Crew Cuts, The

The song Sh-Boom was originally recorded early in 1954 by The Chords. But it was the version by Canadian group The Crew Cuts (released later the same year) which attracted the attention of the record-buying public. The recording has often been viewed as the first notable move away from the middle-of-the-road sound to something resembling rock 'n'(...)

Danny & The Juniors

Danny and The Juniors (originally The Juvenairs) all attended John Bartram High School in Philadelphia and formed in 1955, practicing their harmonies in a car initially, before graduating to street corners when they became more confident. In 1957 the group began to target record producer John Madara, making it a ritual to sing under his(...)

Dells, The

The Dells have been around so long they make The Rolling Stones look like young whippersnappers. Starting out in Chicago as a Doo Wop group called The El Rays, they signed to Checker in 1953. In 1954 they moved to Vee-Jay Records where they recorded their first hit, Oh What A Night. They then moved into the slick supper(...)


1955 saw the rise to prominence of several black vocal groups in the USA. Amongst them were; The Orioles (their 1948 hit It's Too Soon To Know is often cited as the first real doo-wop record), The Crows, The Clovers, The Penguins, The Harptones, The Chords ("Sh-boom, life is but a dream..."), The Spaniels, The Cadillacs, The Five Royales, The(...)

Dovells, The

The Dovells were an American vocal group, formed at Overbrook High School in Philadelphia, Pennsylvania in 1957, under the name The Brooktones. Their first single was No, No, No which was a minor local hit. Summers and Dennis left the group, forming The Gems with Mark Stevens and Alan Horowitz in 1960, while the remaining Brooktones signed(...)

Five Satins, The


Flamingos, The

Cousins Jacob 'Jake' Carey and Ezekial 'Zeke' Carey formed this doo-wop group in Chicago, Illinois, after meeting Paul Wilson and Johnny Carter at a black Messianic Jewish synagogue. Earl Lewis soon joined them, and after a series of name changes, (The Swallows, El Flamingos, The Five Flamingos), wound up being known as The Flamingos. Sollie(...)

Four Aces, The

Four Lads, The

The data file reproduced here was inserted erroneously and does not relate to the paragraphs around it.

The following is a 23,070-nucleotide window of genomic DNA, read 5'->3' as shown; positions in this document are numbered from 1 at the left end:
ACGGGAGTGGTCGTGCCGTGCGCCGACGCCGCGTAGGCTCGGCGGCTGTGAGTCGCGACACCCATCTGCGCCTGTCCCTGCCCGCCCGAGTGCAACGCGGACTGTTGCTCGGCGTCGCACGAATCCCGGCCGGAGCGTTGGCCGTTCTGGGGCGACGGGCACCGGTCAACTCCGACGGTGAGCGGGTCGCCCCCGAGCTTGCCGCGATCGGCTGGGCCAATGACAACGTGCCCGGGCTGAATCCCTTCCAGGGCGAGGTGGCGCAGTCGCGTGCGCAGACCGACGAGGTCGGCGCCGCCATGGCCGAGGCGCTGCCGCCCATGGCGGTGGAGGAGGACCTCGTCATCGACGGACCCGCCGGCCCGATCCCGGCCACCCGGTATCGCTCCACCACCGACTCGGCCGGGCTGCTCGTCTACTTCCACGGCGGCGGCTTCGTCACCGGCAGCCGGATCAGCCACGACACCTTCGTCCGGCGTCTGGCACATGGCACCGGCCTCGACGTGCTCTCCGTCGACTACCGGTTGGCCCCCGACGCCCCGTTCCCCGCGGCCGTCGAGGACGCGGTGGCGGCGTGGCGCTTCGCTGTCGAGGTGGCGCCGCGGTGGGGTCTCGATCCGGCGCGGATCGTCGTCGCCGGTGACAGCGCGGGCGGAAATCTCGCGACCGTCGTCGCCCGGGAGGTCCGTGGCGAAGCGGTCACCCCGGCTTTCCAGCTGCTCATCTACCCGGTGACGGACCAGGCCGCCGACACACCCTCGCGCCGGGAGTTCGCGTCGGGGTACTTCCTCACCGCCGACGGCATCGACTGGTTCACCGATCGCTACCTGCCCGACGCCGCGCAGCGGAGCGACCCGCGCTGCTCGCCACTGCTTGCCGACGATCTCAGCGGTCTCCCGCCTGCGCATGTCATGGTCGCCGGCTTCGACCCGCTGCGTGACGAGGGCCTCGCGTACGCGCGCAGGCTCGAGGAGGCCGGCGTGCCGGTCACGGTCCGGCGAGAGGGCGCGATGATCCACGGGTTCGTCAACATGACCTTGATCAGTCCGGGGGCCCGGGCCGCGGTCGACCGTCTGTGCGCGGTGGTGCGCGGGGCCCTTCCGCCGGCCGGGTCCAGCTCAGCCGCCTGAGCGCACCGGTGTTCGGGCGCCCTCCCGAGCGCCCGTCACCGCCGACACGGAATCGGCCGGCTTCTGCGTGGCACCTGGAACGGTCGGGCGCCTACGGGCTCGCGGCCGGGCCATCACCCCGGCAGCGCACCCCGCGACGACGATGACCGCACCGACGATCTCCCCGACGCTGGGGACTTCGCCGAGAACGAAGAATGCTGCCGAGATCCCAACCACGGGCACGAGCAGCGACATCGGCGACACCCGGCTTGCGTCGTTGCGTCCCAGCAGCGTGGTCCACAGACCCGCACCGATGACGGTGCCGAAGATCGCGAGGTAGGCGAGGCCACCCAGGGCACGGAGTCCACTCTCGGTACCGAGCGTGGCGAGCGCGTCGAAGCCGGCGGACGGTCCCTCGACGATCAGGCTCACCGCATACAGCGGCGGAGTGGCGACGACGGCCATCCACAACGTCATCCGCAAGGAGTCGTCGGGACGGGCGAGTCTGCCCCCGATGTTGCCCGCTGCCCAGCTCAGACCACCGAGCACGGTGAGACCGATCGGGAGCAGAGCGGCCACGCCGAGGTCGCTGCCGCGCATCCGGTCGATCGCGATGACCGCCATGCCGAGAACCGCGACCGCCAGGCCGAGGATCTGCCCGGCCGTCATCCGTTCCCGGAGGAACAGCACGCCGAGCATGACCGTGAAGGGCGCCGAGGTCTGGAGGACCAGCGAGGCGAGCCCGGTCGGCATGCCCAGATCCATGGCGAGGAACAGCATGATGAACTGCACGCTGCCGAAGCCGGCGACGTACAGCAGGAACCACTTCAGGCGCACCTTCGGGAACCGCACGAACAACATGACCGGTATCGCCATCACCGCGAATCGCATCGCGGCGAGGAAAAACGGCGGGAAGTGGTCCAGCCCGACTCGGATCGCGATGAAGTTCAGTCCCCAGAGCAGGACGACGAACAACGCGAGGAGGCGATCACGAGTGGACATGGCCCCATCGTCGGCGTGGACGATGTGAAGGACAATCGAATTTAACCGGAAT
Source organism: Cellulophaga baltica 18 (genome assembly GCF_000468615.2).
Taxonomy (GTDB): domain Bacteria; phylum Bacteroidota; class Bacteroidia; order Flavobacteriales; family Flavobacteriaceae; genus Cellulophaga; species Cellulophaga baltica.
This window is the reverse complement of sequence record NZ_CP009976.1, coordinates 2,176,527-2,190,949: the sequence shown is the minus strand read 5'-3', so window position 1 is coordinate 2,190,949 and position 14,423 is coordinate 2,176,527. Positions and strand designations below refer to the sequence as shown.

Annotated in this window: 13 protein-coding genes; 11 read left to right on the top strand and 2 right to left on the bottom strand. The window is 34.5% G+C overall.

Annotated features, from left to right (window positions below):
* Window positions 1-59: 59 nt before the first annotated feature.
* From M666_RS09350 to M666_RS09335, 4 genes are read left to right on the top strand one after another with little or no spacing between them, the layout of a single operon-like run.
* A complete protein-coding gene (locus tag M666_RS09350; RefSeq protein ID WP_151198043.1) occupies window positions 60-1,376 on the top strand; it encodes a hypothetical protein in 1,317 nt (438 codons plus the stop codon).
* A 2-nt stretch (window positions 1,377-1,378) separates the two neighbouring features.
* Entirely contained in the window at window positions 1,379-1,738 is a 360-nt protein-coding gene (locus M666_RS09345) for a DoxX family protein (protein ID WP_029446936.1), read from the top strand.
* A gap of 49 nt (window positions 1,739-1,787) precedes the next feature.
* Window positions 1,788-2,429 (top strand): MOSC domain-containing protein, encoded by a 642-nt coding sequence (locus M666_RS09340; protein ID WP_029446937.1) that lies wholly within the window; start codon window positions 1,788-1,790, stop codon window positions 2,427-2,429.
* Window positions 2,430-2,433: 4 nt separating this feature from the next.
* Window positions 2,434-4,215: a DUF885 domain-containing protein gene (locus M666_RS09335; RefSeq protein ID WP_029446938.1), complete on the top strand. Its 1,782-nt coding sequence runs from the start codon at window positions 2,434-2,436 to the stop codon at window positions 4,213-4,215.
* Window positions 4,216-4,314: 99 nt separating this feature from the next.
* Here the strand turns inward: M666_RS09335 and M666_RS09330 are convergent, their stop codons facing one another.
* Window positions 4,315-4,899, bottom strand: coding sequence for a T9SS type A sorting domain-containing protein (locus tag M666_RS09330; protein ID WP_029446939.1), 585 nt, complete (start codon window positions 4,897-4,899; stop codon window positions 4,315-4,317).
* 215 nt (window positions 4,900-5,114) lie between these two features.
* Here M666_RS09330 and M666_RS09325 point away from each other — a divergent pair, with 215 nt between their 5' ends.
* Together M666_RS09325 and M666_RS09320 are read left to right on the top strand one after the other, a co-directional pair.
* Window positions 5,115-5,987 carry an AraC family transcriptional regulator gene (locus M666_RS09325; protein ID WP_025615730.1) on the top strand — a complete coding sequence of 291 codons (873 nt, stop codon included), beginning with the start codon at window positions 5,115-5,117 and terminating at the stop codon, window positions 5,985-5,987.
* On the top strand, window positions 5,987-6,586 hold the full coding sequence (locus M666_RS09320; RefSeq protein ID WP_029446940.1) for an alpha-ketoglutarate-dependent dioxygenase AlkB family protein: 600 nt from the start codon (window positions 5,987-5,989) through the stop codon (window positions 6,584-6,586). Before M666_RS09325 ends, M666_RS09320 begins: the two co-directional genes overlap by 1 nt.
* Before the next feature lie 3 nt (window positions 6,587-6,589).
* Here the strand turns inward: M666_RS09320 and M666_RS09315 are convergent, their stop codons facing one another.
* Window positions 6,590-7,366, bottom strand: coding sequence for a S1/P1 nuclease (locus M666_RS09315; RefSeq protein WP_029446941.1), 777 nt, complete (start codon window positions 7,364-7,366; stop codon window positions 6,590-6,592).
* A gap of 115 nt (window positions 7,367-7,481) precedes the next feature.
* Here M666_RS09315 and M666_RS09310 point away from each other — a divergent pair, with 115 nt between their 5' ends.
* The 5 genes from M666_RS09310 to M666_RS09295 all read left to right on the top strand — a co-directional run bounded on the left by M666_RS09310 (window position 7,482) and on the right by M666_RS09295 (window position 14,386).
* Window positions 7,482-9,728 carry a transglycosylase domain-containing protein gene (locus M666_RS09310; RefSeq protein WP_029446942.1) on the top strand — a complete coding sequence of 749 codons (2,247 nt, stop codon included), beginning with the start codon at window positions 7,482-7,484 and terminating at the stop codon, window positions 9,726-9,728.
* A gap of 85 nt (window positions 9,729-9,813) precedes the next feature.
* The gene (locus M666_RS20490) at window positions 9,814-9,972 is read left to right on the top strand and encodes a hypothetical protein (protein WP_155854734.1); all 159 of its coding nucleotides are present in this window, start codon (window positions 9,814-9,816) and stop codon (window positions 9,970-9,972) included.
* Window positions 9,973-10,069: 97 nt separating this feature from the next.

Impalas, The

The Impalas formed in 1958 in Brooklyn, New York, with Tony Carlucci singing first tenor, Lenny Renda singing second tenor, and Richard Wagner singing baritone. They began practicing in the back room of a candy store and on local street corners, where they were heard by Joe Frazier, who called himself 'Speedo'. His offer to help(...)

Lettermen, The

The Lettermen's first break came when they were spotted by comedian George Burns who took them on tour with him. Jack Benny then "stole" them for his tour. Then their first single, The Way You Look Tonight, took off and sold more than a million copies. Their debut album, A Song For Young Love, was a #1(...)

Marcels, The

Blue Moon was the only song by Richard Rodgers and Lorenzo Hart not to have been written for a musical. Originally composed as a ballad of beauty it started life as Make Me A Star for a Jean Harlow movie. The song (and the star) were dropped from the film, and Rodgers and Hart re-worked the song into Blue(...)

Maurice Williams & The Zodiacs

Maurice Williams was born in Lancaster, South Carolina at the beginning of World War II. He wrote Stay while he was performing in a band as The Royal Charms, but the name collided with another group with a similar name so it was changed to The Zodiacs for a recording session with Al Silver's turbulent Herald label  -(...)

Moonglows, The

Originally formed in Louisville, Kentucky as The Crazy Sounds, the group moved to Cleveland where disc jockey Alan Freed renamed them The Moonglows (after his own nickname 'Moondog'). Freed helped to promote the group during their early years and, in a common practice of the day, often took a co-writer credit as compensation for his efforts. Lead(...)

Olympics, The

The Olympics began life in 1954 as The Challengers while still at high school in Compton, California. Their debut single, Western Movies (1958), reached #8 in the USA and made the UK Top 20, and featured a comic narration about the singer's girlfriend being addicted to cowboy movies. Just as The Olympics began to realise real success,(...)

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